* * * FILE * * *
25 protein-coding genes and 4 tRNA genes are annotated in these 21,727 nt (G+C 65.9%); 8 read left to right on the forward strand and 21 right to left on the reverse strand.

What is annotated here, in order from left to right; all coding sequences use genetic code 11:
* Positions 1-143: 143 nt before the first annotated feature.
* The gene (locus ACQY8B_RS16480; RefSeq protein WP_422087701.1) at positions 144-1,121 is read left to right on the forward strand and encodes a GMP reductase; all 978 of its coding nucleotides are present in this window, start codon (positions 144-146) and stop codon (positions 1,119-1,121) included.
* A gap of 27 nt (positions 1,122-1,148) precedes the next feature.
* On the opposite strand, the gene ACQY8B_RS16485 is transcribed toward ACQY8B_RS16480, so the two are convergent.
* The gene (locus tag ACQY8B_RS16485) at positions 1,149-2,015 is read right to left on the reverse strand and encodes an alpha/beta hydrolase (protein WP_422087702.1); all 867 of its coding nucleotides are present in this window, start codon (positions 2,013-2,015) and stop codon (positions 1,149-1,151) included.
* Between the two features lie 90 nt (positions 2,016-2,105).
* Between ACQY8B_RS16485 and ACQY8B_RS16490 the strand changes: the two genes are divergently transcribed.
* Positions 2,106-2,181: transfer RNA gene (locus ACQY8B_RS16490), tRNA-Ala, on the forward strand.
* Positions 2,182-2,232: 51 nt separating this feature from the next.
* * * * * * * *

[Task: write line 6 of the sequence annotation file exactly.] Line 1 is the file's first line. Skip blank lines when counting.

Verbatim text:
* On the opposite strand, the gene ACQY8B_RS16485 is transcribed toward ACQY8B_RS16480, so the two are convergent.